LOS ANGELES (LALATE EXCLUSIVE) – Kim Zolciak is disputing any involvement with Kandi Koated Entertainment, Kandi Burruss’ company, at issue in the song “Don’t Be Tardy for the Party”. Kim asserts that Phaedra Parks, Kandi’s co-counsel, has allegedly left unanswered for the court why Kandi Koated Entertainment, specifically, is suing Kim Zolciak. But is Kim right?
For months, RHOA fans have heard details of the dispute between Kandi and Kim over the Tardy for the Party song. But LALATE can exclusively reveal that Kim is asserting an alleged vacuum of explanation about one issue. Why is Kandi Koated Entertainment suing Kim Zolciak?
Kim is asking that claim(s) by Kandi Koated Entertainment against her be dismissed by the court. Kim asserts “Nowhere in Plaintiffs’ Complaint is it asserted that Kandi Koated Entertainment, Inc. is an owner or an assignee of any copyright interest in the Composition or the Sound Recording”. Kandi disputes the same, however.
Kim further asserts that she raised this issue in her first brief on her motion to dismiss and that Phaedra Parks did not respond to it her brief for Burruss. “This deficiency was noted in Defendant Zolciak-Biermann’s Brief in Support of Her Motion to Dismiss and it was not disputed in Plaintiffs’ Opposition Brief to the same.” But despite Kim’s assertions, the test is whether the issue is detailed in the complaint sufficiently, not in the briefs.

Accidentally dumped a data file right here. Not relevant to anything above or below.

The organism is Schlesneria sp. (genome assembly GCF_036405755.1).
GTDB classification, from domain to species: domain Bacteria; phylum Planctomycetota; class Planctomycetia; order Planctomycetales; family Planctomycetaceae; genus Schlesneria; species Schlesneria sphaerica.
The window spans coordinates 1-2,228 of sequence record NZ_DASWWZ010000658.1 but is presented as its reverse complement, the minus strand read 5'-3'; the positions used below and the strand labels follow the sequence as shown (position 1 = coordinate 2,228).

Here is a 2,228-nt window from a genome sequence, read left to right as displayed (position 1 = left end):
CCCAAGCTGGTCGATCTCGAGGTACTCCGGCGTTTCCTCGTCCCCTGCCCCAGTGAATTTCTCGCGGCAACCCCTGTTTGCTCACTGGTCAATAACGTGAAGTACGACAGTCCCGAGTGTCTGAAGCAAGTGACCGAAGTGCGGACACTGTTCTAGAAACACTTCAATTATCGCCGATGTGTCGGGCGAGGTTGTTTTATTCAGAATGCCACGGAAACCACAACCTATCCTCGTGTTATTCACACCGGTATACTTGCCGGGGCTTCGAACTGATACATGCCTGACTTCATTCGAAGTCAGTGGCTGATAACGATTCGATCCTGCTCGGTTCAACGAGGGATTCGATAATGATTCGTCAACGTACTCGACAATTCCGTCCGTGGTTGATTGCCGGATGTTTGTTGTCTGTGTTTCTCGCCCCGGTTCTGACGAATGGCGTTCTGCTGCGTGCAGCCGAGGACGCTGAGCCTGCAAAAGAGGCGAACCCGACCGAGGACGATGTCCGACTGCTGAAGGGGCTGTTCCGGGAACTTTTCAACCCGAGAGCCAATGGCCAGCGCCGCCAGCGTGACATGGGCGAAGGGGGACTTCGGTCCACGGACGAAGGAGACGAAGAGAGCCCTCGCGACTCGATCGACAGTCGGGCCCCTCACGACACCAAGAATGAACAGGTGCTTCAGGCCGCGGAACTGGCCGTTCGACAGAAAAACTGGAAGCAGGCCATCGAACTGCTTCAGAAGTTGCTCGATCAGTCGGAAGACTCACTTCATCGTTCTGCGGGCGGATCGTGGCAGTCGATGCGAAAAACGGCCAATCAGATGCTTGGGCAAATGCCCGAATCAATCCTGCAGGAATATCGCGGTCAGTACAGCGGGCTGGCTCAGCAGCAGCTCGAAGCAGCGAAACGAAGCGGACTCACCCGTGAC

Kim hence asserts that Kandi Koated should be dismissed. “Further, Plaintiffs’ Opposition Brief states the copyright interest in the Sound Recording purportedly owned by Plaintiff Burruss and Plaintiff Richards has never been transferred,2 thus, Plaintiff Kandi Koated Entertainment, Inc. has no legal interest in the Sound Recording at issue and has no basis for stating claims against Defendant Zolciak-Biermann for alleged infringement of the same.”
She also claims “Therefore, even if the court elects not to grant Plaintiffs’ Motion to Dismiss in its entirety, all claims brought on behalf of Kandi Koated Entertainment, Inc. must be dismissed.” The court has yet to rule on the matter.